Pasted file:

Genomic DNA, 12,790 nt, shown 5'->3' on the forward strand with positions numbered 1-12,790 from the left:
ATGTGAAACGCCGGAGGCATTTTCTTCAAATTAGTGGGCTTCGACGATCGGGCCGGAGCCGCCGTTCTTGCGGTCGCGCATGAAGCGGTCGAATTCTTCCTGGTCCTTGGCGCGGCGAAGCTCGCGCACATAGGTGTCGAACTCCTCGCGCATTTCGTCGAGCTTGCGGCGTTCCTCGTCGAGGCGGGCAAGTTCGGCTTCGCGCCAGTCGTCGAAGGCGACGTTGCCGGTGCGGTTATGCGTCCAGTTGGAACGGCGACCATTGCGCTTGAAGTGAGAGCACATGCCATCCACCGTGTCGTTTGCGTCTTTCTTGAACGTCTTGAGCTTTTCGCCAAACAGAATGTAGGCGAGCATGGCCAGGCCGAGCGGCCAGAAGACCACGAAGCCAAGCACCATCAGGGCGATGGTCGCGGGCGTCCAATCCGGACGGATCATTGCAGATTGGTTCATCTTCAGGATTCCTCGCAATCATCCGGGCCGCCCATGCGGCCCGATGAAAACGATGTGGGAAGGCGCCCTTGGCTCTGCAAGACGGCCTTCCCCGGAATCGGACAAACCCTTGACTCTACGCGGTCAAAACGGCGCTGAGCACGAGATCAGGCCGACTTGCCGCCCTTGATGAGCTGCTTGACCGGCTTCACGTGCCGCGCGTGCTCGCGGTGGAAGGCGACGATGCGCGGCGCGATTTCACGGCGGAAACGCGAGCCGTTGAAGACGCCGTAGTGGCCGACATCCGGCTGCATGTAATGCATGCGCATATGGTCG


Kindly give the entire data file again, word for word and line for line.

Genomic DNA, 12,790 nt, shown 5'->3' on the forward strand with positions numbered 1-12,790 from the left:
ATGTGAAACGCCGGAGGCATTTTCTTCAAATTAGTGGGCTTCGACGATCGGGCCGGAGCCGCCGTTCTTGCGGTCGCGCATGAAGCGGTCGAATTCTTCCTGGTCCTTGGCGCGGCGAAGCTCGCGCACATAGGTGTCGAACTCCTCGCGCATTTCGTCGAGCTTGCGGCGTTCCTCGTCGAGGCGGGCAAGTTCGGCTTCGCGCCAGTCGTCGAAGGCGACGTTGCCGGTGCGGTTATGCGTCCAGTTGGAACGGCGACCATTGCGCTTGAAGTGAGAGCACATGCCATCCACCGTGTCGTTTGCGTCTTTCTTGAACGTCTTGAGCTTTTCGCCAAACAGAATGTAGGCGAGCATGGCCAGGCCGAGCGGCCAGAAGACCACGAAGCCAAGCACCATCAGGGCGATGGTCGCGGGCGTCCAATCCGGACGGATCATTGCAGATTGGTTCATCTTCAGGATTCCTCGCAATCATCCGGGCCGCCCATGCGGCCCGATGAAAACGATGTGGGAAGGCGCCCTTGGCTCTGCAAGACGGCCTTCCCCGGAATCGGACAAACCCTTGACTCTACGCGGTCAAAACGGCGCTGAGCACGAGATCAGGCCGACTTGCCGCCCTTGATGAGCTGCTTGACCGGCTTCACGTGCCGCGCGTGCTCGCGGTGGAAGGCGACGATGCGCGGCGCGATTTCACGGCGGAAACGCGAGCCGTTGAAGACGCCGTAGTGGCCGACATCCGGCTGCATGTAATGCATGCGCATATGGTCG